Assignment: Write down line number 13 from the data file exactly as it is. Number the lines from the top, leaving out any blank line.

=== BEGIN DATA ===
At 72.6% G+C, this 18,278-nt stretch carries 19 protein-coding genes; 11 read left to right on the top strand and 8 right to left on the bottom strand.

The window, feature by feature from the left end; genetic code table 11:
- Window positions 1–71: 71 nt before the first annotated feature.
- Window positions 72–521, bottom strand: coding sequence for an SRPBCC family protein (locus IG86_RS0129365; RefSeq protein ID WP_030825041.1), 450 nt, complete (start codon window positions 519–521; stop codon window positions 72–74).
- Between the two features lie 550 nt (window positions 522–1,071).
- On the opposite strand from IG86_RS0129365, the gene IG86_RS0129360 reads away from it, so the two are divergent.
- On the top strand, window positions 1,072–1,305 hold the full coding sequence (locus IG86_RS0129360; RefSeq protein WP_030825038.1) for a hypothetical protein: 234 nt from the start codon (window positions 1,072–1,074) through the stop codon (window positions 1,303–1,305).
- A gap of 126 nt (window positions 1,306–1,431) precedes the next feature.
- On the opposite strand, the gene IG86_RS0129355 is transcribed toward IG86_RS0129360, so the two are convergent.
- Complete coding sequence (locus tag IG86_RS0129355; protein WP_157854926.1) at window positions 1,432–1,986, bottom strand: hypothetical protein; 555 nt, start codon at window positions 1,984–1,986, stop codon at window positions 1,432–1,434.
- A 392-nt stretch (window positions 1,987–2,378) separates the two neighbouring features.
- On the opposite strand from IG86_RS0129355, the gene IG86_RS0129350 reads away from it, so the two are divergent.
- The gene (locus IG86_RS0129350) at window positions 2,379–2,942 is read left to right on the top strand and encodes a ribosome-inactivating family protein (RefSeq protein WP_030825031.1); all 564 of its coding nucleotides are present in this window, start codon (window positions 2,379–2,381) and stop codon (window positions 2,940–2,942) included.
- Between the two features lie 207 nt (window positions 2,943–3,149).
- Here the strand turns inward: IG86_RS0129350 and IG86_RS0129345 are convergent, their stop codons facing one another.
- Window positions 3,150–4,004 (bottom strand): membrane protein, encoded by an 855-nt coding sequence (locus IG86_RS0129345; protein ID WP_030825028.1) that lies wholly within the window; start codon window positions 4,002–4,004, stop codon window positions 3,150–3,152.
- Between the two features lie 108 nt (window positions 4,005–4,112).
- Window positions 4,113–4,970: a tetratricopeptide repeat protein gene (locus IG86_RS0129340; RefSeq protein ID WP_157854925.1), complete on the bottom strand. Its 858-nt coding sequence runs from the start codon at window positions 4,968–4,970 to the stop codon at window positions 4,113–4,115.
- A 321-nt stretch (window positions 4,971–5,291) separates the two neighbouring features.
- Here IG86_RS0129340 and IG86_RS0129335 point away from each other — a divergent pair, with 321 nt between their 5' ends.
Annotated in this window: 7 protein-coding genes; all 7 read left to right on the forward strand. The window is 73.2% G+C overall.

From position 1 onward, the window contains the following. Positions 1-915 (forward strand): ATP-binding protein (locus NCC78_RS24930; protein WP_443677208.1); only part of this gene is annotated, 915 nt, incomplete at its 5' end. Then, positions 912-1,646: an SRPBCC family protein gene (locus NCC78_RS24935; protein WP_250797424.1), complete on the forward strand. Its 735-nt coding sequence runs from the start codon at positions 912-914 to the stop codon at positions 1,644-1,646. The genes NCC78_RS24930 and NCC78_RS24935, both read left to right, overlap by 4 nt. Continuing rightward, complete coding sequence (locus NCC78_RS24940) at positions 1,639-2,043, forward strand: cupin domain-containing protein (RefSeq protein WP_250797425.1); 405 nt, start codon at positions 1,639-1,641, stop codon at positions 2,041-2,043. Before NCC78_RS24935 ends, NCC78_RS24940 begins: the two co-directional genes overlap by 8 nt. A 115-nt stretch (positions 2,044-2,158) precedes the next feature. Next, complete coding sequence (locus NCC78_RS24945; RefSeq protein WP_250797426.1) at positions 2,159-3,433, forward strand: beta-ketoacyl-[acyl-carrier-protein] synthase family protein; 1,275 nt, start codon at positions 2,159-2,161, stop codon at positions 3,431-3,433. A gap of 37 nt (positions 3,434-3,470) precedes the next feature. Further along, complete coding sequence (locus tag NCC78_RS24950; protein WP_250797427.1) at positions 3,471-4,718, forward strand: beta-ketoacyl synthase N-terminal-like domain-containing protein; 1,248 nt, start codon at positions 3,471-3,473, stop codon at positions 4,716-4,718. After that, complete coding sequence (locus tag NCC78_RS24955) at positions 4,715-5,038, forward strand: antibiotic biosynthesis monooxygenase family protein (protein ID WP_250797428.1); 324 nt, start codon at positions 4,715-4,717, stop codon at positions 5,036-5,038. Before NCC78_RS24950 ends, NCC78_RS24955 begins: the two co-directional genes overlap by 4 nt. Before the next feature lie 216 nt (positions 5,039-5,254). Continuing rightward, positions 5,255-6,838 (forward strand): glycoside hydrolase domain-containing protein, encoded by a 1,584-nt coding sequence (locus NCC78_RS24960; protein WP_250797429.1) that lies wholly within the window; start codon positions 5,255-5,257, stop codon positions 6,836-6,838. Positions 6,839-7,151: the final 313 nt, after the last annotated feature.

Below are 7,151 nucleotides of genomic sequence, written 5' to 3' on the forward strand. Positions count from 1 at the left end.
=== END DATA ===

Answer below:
- The gene (locus IG86_RS0129350) at window positions 2,379–2,942 is read left to right on the top strand and encodes a ribosome-inactivating family protein (RefSeq protein WP_030825031.1); all 564 of its coding nucleotides are present in this window, start codon (window positions 2,379–2,381) and stop codon (window positions 2,940–2,942) included.